Gate tower

A proof for the importance of the Ebersburg is the fact that the chatellain (Burgmann) of the castle held the title of marshal; one name appears in several chartes: Heinricus Marscalkus de Eversberch. I've managed to hunt this Heinrich down for you. He was the son of Kunemund of Eckartsberga, one of the landgrave's ministeriales (a specific German rank of vassal) who was the chatellain of the Eckartsburg, another castle in possession of the landgrave. Heinrich appears as marshal, albeit without a place name attached, in a number of chartes since 1178. Heinrich first signs as 'de Eversberc' in a charte issued in Nordhausen in 1207.

Marshal was one of the four most important positions at court - the others were the seneshal, the treasurer and the cup-bearer. The landgraves imitated the king here and had established those offices at their court as well. Since the position af chatellain would only be filled with a marshal in case the castle was a residence for a landgrave or duke, we can conclude that the Ebersburg was more important than the remains make it look like today.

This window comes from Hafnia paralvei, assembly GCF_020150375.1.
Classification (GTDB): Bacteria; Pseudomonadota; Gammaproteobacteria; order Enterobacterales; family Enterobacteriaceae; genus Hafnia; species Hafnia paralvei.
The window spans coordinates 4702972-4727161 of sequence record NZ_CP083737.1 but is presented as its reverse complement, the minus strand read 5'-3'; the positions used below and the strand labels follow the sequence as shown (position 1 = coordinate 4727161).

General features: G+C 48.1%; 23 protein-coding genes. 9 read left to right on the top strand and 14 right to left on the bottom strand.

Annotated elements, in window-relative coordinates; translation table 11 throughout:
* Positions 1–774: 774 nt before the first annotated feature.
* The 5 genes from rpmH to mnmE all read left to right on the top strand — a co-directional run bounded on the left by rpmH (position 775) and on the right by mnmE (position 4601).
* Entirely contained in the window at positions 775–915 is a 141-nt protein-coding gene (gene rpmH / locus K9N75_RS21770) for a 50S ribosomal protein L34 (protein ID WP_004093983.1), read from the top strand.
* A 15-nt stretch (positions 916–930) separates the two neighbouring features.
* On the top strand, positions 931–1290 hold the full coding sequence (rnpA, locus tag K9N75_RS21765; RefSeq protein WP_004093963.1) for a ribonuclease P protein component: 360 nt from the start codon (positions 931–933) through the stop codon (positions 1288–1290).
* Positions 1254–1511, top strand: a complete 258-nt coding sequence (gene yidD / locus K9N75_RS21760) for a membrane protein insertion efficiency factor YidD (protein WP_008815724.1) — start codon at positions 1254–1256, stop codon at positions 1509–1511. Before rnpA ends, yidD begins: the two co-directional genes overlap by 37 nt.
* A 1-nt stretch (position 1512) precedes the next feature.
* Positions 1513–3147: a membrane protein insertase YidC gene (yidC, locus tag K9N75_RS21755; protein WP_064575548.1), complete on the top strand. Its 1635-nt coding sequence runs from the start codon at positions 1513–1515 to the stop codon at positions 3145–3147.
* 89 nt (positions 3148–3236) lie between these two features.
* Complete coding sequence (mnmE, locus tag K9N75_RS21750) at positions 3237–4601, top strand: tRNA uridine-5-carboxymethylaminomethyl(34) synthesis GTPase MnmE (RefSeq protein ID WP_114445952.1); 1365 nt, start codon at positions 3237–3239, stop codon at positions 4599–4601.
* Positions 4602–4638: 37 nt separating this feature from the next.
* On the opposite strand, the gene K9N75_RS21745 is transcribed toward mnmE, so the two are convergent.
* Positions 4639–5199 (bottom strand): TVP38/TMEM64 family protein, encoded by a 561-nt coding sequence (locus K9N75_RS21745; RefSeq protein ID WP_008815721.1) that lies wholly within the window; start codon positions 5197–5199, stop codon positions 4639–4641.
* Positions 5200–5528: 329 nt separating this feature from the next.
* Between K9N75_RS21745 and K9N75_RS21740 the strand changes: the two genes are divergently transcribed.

Inner gate seen from the inner bailey

Hermann did indeed visit the castle in person in June 1216. With him were a number of Saxon and Thuringian nobles, including the counts of Hohnstein and Stolberg, the count of Clettenberg (the family had founded Walkenried Abbey), the counts of Scharzfels and Lauterberg, the lords of Arnswald-Wilrode, Creuzburg, Husen-Bischofferode, and others from the local Who's Who. The Ebersburg was a centre of the landgraves' politics in northern Thuringia and the Saxon border during the first decennies of the 13th century